Our love affair with Alentejo began the second we first laid eyes on it. Maybe it was because of the cork trees, misshapen as scarecrows, or the whitewashed villages that popped up like icebergs off-course, or the medieval castle towns that cling to mountainous outcrops of granite. Or more likely, it was the food. We fell hard for pão, the crisp-crusted, chewy country bread that’s the foundation of so many of Alentejo’s dishes; the fruity olive oil; the nutty sheep cheeses; the tomatoes.
The cuisine of Alentejo, a region that covers a third of continental Portugal, bordering Spain to the east and the Atlantic on the west, is honest and unpretentious. Maria de Lourdes Modesto, an Alentejo native who was the country’s most beloved TV chef for years, once said that Alentejo’s food “is the most Portuguese of Portuguese food.” It’s an agricultural cuisine shaped by the land and those who came this way from the Mediterranean and North Africa ages before. As early as 210 b.c., the Romans turned Alentejo into their breadbasket with farms and olive orchards. The Moors, settling centuries later for a reign of nearly 500 years, left their culinary mark in the almond, lemon, and orange trees they planted. The East Indian cinnamon brought home by Portuguese explorer Vasco da Gama became a staple of the cuisine, along with significant New World arrivals: tomatoes and peppers, both sweet and incendiary. Alentejo cooks distinguished themselves early on by pairing these ingredients in their own ways, combining chicken with chouriço, and chickpeas with Portugal’s beloved bacalhau (dried salt cod).
We came to realise that Alentejo is home to the most highly prized pig of all, the free-range black foot, or Pata Negra, one of the Iberian Peninsula’s most sought-after gastronomic treasures — which made us appreciate this region even more. The pig is acorn-fed and roams in the oak forests on the border with Spain, a diet and lifestyle that accounts for its exceptional flavour and high price. It is here that the strongest charcuterie culture of Portugal exists, including the making of chouriço (chorizo), paiolas (a traditional sausage) and presunto (cured ham).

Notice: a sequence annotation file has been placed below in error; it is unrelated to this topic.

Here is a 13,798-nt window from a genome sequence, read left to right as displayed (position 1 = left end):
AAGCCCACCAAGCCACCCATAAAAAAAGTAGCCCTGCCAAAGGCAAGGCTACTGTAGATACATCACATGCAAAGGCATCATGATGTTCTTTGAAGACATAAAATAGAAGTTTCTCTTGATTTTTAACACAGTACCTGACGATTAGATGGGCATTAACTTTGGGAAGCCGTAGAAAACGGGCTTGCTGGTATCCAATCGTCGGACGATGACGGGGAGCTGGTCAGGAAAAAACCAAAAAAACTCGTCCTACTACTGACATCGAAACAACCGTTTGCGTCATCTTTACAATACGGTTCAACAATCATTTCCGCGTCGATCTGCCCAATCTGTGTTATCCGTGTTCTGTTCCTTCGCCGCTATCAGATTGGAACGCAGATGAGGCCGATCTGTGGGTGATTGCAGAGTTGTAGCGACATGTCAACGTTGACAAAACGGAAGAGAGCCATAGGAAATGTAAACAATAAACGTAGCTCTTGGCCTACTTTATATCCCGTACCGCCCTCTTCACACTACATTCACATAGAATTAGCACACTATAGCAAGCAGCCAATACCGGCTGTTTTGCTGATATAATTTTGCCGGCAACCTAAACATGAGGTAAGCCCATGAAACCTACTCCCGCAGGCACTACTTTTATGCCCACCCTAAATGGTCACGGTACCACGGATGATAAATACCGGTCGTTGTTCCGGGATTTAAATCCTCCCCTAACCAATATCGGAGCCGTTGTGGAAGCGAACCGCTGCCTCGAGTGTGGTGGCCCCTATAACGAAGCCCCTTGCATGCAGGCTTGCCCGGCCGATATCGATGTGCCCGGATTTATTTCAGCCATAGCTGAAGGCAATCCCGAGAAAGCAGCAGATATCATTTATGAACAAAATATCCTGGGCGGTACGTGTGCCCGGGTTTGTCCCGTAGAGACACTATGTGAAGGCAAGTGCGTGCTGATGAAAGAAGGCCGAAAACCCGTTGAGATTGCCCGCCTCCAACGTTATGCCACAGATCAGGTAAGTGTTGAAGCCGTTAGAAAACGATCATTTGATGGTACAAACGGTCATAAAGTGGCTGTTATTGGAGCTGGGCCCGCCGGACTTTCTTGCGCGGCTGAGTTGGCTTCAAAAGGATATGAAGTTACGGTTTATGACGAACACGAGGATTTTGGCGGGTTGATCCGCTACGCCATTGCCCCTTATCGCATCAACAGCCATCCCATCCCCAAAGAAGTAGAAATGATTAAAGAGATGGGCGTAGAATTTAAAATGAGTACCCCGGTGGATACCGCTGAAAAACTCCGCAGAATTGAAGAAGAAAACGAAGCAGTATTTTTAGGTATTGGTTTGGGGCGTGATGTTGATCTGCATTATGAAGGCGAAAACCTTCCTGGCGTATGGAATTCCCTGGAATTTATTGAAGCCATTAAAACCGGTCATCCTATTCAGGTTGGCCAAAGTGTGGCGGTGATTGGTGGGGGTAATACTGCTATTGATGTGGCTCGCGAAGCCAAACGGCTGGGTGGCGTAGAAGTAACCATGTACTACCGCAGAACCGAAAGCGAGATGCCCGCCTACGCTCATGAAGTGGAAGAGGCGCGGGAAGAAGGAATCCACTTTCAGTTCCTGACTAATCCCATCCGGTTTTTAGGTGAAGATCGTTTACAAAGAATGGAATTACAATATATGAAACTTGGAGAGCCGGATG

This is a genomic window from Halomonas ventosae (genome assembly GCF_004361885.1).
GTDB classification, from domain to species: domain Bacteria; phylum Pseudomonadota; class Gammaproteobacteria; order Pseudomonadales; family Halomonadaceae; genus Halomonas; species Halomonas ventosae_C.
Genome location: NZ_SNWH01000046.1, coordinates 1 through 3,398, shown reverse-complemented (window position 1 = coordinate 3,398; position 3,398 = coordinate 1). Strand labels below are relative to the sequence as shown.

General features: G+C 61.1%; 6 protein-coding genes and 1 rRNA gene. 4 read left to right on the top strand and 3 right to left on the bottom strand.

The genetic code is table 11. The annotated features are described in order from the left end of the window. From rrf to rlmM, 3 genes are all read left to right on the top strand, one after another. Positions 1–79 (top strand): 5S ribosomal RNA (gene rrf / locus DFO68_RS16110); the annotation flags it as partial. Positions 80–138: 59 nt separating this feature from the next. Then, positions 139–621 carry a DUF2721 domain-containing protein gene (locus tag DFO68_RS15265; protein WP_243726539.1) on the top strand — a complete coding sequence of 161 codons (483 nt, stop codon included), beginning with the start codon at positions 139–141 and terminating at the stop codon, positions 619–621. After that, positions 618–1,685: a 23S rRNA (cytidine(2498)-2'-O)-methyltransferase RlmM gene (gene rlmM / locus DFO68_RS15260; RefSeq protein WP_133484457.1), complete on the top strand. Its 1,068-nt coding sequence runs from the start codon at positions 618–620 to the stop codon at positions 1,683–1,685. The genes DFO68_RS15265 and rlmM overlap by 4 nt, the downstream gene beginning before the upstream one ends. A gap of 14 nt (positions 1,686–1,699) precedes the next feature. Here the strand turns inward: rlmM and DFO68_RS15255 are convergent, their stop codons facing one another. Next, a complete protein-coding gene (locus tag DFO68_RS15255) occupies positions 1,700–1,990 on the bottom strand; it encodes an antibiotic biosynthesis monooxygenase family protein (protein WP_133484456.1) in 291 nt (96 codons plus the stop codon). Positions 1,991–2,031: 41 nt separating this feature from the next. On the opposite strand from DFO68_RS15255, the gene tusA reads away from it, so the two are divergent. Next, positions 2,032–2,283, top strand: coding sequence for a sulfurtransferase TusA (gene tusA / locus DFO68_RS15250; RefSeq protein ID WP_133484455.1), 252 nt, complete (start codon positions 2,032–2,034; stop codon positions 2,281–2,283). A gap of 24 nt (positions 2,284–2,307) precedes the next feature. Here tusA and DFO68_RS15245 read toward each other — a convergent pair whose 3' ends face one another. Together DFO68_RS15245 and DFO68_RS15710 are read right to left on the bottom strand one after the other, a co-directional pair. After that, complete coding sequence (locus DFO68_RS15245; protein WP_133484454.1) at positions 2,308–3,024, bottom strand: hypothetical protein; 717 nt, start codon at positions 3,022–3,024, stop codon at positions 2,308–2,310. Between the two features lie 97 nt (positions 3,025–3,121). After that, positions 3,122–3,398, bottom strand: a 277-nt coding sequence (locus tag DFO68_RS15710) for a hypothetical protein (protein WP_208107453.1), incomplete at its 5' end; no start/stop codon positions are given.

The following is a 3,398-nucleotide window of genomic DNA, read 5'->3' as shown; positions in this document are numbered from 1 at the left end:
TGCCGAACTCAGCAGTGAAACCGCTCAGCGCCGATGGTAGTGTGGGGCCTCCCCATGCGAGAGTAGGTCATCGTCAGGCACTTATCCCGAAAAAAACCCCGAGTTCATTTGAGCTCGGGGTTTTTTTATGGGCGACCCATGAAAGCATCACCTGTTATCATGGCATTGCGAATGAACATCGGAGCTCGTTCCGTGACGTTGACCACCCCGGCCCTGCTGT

The soups, here, use the plumpest and reddest tomatoes we had ever seen. They ran the gamut from hot, bright-tasting broths simmered with flavorful bacon and chouriço drippings to icy gazpachos flecked with bits of red and green bell pepper. Like so many other Alentejo dishes, sopa de tomate is built over chunks of pão, yeasty country bread which goes into the bowls first, followed by soup and glorious barely poached eggs, eased in just seconds before serving. No Alentejo meal, whether eaten in a home kitchen or a fine-dining restaurant, is complete without that pão, the flavorful bread made with a hard wheat known as trigo duro.
Alentejo also enjoys an outstanding variety of sweet pastries, most of them originating, as in other parts of the country, in convents. The nuns throughout the country would use the surplus of egg yolks (the whites being used for export and as purifier in wine production), plentiful native almonds and the easily accessed imported sugar to create rich sweets. Some examples of these that you can find in the region — and that we’ve tasted throughout the years — include Broas Doces de Banha (Pork Fat Cookies), Azevias com Grão (Sweet Chickpea Pasties) and Rebuçados de Ovo de Portalegre (Egg Yolk Sweets).
Lastly, though Alentejo isn’t as internationally famous for its wines as other regions of Portugal, gold-medal bottles have recently been produced in this land of pork, cork, and olives. Some wines are still being made the old Roman way, aged in talhas, towering terra-cotta amphoras that have been used for thousands of years.
Come and ride with us in Alentejo. With InGamba you’ll experience a tour of the hilly, magical Alentejo, and with it, some of the very best eating and drinking of your life.